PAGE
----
News Department

FirstEnergy reminds customers to keep the energy alive this Valentine’s Day by properly handling foil balloons

Balloon-related power outages spiked across FirstEnergy’s footprint by 25% in 2020

FirstEnergy is reminding customers to fill the air with love, not helium-filled balloons this Valentine’s Day. While foil balloons have increased in popularity as party and drive-by celebration decorations, they continue to cause many power outages because their metallic coating conducts electricity and poses a risk to the electric system.

“Many people are surprised to learn that stray balloons can drift into high-voltage equipment and cause power outages and other safety issues that impact our power system,” said Lisa Rouse, director of outage management at FirstEnergy. “Although these balloons are fun and festive, it is important for people to handle them properly so they do not get released into the sky and impact electric service.”

Last year, foil balloons were to blame for 132 power outages across FirstEnergy’s six-state service area—a 25% increase in balloon-related outages when compared to 2019. Over the past three years, stray balloons have caused about 355 power outages in areas served by FirstEnergy’s electric companies.

Due to the popularity of Valentine’s Day balloons, February typically marks the onset of a dramatic increase in outages caused by adrift metallic balloons that peaks in June, when warm weather takes celebrations and picnics outdoors. The spike in balloon-related power outages last year is likely attributed to drive-by celebrations during the pandemic. In fact, many outages over the summer coincided with school graduation parades involving dozens of cars decorated with foil balloons and signs.

To help ensure holidays and celebrations are enjoyed responsibly, customers are encouraged to keep the following balloon safety tips in mind:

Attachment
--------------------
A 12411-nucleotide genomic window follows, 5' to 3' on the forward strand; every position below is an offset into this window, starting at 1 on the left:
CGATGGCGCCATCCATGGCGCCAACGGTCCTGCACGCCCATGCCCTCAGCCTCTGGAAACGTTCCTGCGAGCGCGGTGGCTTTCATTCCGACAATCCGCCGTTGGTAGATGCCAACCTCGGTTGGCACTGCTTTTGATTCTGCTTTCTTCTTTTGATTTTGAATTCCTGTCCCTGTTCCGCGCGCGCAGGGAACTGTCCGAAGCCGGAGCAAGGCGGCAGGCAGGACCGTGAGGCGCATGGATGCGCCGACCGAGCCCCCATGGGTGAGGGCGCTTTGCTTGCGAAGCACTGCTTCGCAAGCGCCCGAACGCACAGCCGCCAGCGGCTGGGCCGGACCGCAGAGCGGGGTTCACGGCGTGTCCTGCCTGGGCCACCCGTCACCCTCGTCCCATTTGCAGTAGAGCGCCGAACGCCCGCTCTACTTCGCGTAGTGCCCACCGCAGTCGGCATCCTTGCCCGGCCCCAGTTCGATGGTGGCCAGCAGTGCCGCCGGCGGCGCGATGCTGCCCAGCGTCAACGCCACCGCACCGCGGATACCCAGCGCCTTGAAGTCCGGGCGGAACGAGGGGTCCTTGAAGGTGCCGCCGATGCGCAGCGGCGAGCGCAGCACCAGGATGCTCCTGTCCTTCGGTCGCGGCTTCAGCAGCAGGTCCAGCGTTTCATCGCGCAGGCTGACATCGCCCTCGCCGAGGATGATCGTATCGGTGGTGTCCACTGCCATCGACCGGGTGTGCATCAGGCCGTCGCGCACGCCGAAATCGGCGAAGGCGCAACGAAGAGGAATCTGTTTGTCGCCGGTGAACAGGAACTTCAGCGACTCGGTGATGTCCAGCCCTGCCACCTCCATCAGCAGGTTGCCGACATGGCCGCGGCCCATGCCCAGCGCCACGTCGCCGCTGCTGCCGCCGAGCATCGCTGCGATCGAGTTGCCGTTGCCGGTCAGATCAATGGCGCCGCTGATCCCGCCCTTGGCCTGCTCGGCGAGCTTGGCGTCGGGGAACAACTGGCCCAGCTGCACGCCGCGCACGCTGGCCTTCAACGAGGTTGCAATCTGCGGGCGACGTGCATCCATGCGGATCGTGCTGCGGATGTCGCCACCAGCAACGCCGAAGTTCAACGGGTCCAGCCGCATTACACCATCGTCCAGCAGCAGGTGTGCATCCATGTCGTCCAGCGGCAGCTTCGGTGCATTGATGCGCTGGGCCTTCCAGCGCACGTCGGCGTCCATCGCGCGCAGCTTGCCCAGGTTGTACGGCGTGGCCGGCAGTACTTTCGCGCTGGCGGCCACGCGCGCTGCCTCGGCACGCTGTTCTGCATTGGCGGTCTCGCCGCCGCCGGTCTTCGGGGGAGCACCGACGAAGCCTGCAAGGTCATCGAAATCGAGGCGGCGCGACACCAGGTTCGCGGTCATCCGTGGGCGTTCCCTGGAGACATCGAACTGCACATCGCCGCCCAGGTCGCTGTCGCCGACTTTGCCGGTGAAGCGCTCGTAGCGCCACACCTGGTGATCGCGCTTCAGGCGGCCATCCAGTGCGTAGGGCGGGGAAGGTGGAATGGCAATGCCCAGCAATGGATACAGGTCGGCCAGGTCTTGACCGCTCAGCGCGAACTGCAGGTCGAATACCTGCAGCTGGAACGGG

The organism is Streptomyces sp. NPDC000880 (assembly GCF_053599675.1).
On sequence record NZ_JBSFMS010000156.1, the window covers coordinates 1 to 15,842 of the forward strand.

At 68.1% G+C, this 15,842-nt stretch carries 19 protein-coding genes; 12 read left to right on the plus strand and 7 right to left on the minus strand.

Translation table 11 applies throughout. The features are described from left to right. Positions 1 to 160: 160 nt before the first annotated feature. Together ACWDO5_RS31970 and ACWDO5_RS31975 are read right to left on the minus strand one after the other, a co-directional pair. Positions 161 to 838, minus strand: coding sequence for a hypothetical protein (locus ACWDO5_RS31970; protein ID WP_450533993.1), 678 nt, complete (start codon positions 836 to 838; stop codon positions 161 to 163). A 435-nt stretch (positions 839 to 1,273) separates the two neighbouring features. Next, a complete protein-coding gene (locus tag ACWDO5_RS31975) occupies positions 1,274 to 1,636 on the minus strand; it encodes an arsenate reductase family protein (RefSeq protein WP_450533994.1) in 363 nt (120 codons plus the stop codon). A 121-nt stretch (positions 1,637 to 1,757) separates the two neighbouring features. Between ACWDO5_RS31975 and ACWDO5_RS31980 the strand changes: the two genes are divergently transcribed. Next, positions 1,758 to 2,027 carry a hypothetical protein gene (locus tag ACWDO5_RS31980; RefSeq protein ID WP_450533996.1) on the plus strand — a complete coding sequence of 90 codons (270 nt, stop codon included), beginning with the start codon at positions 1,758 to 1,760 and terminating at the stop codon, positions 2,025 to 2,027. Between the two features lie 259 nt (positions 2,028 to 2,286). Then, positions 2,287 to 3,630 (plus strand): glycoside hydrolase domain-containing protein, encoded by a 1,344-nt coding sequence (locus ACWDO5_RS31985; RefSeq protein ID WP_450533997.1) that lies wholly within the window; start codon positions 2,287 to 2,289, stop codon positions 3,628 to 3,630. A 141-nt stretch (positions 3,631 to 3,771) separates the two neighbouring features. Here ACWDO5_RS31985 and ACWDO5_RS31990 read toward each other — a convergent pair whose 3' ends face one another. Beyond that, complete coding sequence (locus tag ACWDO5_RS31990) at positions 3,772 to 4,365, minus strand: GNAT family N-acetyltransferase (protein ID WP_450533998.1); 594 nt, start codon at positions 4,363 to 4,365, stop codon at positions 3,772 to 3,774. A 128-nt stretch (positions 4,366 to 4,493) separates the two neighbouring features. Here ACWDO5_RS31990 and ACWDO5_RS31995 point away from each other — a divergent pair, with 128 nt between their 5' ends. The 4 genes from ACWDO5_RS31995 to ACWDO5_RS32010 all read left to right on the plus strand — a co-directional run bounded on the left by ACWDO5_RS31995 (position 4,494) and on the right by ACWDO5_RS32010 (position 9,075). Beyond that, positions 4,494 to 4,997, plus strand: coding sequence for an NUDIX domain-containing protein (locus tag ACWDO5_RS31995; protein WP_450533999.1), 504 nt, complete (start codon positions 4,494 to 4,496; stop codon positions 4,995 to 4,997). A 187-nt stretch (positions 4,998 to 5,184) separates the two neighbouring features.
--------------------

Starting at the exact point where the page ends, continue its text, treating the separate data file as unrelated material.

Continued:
• Use caution and avoid celebrating with metallic balloons near overhead electric lines.
  • Securely tie helium-filled metallic balloons to a weight that is heavy enough to prevent them from floating away. Do not remove the weight until the balloons are deflated.
  • Puncture and deflate metallic balloons once they are no longer in use because they can stay inflated for several weeks. Never release them into the sky.
  • Never attempt to retrieve any type of balloon, kite or toy that becomes caught in a power line. Leave it alone and immediately call FirstEnergy at 888-544-4877 to report the problem.
  • Stay far away from a downed or low-hanging power line. Always assume downed lines are energized and dangerous. Report them ASAP by calling 911.

“By educating the public about the safety concerns that arise when using foil balloons outdoors, we can help keep our local communities safe while reducing the risk of any electric service disruptions,” Rouse said.

Jay Edwards

Born and raised in Northwest NJ, Jay has a degree in Communications and has had a life-long interest in local radio and various styles of music. Jay has held numerous jobs over the years such as stunt car driver, bartender, voice-over artist, traffic reporter (award winning), NY Yankee maintenance crewmember and peanut farm worker. His hobbies include mountain climbing, snowmobiling, cooking, performing stand-up comedy and he is an avid squirrel watcher. Jay has been a guest on America’s Morning Headquarters,program on The Weather Channel, and was interviewed by Sam Champion.

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